Shamar Rinpoche has written a new book
about the times and life of the 10th Karmapa Choeying Dorje
The Tenth Karmapa Choying Dorje (1604-1674) was a great bodhisattva and artist who lived through a time of dramatic change in Tibet – invasion by the Mongols, the ascendancy of the Gelugpa sect, and the emergence of the powerful Fifth Dalai Lama. His life, however, has largely escaped attention by modern scholars.
In A Golden Swan in Turbulent Waters, Shamar Rinpoche introduces readers to the Tenth Karmapa by translating his autobiographical writings as well as those of his 18th-century biographer. The author sets the stage for his biography with a historical overview of Tibet from the 13th through the 17th centuries.
As the 14th Shamarpa, the author is in a line of direct transmission from the Sixth Shamarpa who figures prominently in this book as the Tenth Karmapa's guru. This unique knowledge and experience enrich the author's extensive annotations.
The 288 pages of A Golden Swan in Turbulent Waters are filled with maps, a glossary, extensive footnotes, lists of Tibetan and Chinese words, and a bibliography. Twenty full-color illustrations depict the Tenth Karmapa's artworks and the places where he lived. Several artworks are published for the first time.
The Tenth Karmapa Choying Dorje (1604-1674)
A great bodhisattva, the Tenth Karmapa lived through a transformational era in Tibetan history, but he abstained from political involvement and concentrated on his Dharma activities. He is also highly regarded as a multi-talented artist whose distinctive art style differed from that of mainstream Tibetan artists of his day.
He was born in Eastern Tibet into a family of humble circumstances. During his early years he and his family fell under the control of an unscrupulous local chieftain who exploited Karmapa’s title and fame to raise money from devotees for his own pocket. In 1610 the Sixth Shamarpa enthroned the Tenth Karmapa. However, the local chieftain prevented the Sixth Shamarpa from taking the new incarnate under his wing. As a result, the Shamarpa dispatched the Third Pawo Rinpoche to teach the Tenth Karmapa. When he was in his mid-teens, a court of law ordered the chieftain to release him. He then began to study and practice under the Sixth Shamarpa and maintained a very close guru-disciple relationship until the latter’s death in 1630.
During extensive travels and pilgrimages throughout Tibet, the Sixth Shamarpa gave his protĂ©gĂ© all the essential lineage transmissions. He also inspired him to become a model bodhisattva. The Tenth Karmapa spread the Dharma throughout Tibet and the area that is today’s Yunnan Province in China. He demonstrated great compassion for people regardless of their social status and for all animals.
In his life as well as his art style, the Tenth Karmapa was unconventional, even eccentric. He often travelled as a poor person. The Fifth Dalai Lama noted that he wore his hair long and dressed in laymen’s clothing. Further, his entourage included female followers, women being considered inferior according to Tibetan social mores of the time.
The year 1639 saw the start of a war that marked a turning point in Tibetan history. The Fifth Dalai Lama’s administrator colluded with the Mongols and invited them to invade Tibet in order to overthrow the ruling Tsang government, which he and some others in the Gelugpa sect perceived was persecuting them. At the war’s end in 1642, the Mongols installed the Fifth Dalai Lama as the ruler of Tibet – thereby unifying religious and political power in the hands of one person. This turn of events led to the rise of the Gelugpa sect at the expense of the Karma Kagyu. After an attack by the Mongols in 1644, the Tenth Karmapa was forced to flee for his life, even though he had refused to take sides during the war. Many of the Karma Kagyu temples and monasteries were forcibly converted into Gelugpa-run institutions.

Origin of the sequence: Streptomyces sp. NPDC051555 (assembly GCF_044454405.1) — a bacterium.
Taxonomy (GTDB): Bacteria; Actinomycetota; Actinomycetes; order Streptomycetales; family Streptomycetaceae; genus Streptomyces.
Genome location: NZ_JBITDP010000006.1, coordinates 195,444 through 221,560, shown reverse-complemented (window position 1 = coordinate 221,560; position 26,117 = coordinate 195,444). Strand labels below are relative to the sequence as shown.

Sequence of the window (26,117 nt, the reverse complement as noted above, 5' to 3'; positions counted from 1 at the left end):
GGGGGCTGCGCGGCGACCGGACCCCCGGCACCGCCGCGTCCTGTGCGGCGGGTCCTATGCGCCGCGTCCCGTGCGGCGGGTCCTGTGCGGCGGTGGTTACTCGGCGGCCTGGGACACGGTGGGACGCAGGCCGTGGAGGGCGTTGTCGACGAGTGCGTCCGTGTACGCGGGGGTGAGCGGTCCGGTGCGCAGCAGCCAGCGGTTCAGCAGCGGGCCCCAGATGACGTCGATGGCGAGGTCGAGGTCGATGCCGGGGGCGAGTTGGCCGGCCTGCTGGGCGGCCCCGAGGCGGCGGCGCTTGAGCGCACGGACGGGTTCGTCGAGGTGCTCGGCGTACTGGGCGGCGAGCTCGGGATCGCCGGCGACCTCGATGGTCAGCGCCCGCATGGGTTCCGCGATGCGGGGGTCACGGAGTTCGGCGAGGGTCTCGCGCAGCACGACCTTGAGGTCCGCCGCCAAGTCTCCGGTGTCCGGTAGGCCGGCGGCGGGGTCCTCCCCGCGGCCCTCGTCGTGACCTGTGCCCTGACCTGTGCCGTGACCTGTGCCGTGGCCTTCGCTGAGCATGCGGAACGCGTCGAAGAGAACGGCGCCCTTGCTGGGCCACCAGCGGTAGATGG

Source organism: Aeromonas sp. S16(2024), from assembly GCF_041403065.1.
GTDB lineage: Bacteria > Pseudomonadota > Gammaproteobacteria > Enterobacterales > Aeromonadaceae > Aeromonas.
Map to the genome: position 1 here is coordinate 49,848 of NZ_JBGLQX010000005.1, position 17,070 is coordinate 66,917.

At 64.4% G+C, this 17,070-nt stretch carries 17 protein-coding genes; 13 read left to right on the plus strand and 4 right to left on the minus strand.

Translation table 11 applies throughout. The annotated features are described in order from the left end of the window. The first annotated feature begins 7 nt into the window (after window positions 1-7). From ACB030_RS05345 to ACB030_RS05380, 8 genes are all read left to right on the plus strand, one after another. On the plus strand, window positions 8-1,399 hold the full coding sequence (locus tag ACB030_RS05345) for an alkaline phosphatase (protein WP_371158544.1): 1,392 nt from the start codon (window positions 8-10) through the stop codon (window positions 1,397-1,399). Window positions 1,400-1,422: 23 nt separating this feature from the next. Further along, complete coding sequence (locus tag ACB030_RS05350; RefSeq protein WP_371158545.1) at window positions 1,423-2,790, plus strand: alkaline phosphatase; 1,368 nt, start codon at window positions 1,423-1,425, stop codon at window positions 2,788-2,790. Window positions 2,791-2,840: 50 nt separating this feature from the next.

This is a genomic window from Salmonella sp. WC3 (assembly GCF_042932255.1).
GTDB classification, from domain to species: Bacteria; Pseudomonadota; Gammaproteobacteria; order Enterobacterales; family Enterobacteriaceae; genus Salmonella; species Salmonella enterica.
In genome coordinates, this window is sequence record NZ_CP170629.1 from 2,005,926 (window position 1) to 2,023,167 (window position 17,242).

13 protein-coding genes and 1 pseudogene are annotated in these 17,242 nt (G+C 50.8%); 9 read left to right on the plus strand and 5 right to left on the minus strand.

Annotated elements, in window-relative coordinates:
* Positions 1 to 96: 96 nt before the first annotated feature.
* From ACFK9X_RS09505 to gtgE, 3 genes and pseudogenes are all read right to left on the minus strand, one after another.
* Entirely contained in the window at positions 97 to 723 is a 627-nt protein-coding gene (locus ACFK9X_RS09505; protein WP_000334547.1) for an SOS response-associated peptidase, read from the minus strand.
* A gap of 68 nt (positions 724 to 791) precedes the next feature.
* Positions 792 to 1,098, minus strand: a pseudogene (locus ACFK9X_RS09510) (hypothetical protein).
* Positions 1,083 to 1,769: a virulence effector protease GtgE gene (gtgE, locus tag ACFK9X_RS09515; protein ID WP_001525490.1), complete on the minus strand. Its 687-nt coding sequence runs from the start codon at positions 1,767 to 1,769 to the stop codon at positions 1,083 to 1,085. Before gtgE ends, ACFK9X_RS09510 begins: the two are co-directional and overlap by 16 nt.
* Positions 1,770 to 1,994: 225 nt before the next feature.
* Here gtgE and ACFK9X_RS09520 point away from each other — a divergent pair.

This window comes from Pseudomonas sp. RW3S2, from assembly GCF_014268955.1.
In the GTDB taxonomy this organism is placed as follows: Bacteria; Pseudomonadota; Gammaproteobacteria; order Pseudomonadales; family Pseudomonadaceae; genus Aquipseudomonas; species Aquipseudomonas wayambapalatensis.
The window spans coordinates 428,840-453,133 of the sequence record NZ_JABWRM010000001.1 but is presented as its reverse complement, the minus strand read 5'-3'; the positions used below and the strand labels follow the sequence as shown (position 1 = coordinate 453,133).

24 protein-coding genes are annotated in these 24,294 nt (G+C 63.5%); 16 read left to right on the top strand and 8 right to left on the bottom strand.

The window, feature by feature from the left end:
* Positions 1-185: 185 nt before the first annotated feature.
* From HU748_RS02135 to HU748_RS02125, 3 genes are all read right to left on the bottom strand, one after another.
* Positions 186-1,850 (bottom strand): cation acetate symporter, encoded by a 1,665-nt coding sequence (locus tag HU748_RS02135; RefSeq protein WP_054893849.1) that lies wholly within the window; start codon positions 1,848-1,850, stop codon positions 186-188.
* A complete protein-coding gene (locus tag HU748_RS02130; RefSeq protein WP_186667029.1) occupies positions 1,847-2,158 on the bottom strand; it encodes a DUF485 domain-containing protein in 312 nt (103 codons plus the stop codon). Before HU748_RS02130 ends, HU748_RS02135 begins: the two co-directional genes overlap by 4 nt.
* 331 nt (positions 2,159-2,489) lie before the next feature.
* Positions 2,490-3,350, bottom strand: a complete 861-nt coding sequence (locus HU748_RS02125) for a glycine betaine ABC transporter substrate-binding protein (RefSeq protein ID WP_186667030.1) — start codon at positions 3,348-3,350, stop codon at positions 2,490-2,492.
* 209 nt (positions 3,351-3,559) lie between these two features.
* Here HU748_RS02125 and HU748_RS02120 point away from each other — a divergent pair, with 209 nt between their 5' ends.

From 1644 to 1647 the Tenth Karmapa and a tiny band of disciples wandered in southern Tibet seeking refuge from the Mongols. Eventually they found safe haven in Lijiang (in today’s Yunnan Province, China) where the king of a small kingdom welcomed them. For the next quarter century the Tenth Karmapa built temples there, gave Dharma teachings, and created many works of art. True to his apolitical nature, he refused an offer by the Lijiang king to counterattack the Mongols and Gelugpa, and he also turned down a prestigious title – the same as a Ming Dynasty emperor bestowed on the Fifth Karmapa – extended by the first emperor of the Qing Dynasty.
During his exile, the Tenth Karmapa recognized and enthroned several reincarnates, including the Seventh Shamarpa whom he personally found in eastern Tibet during a solo return trip to eastern Tibet in 1650-1651. In the 1650’s and 1660’s, he transmitted all the Karma Kagyu lineage teachings to these reincarnates.
In 1672 the Tenth Karmapa started out for Lhasa at the invitation of the Fifth Dalai Lama. They met in 1673. The Dalai Lama allowed him to return to his seat monastery at Tsurphu. After one year there, he died in early 1674.
The Tenth Karmapa’s creative activities were extensive. Aside from many artworks including thangkas and sculptures (see the statue of Tara and Avalokiteshvara to the right), he wrote books of poetry inspired by his travels and a biography of the Sixth Shamarpa that contains numerous autobiographical passages about his own life.
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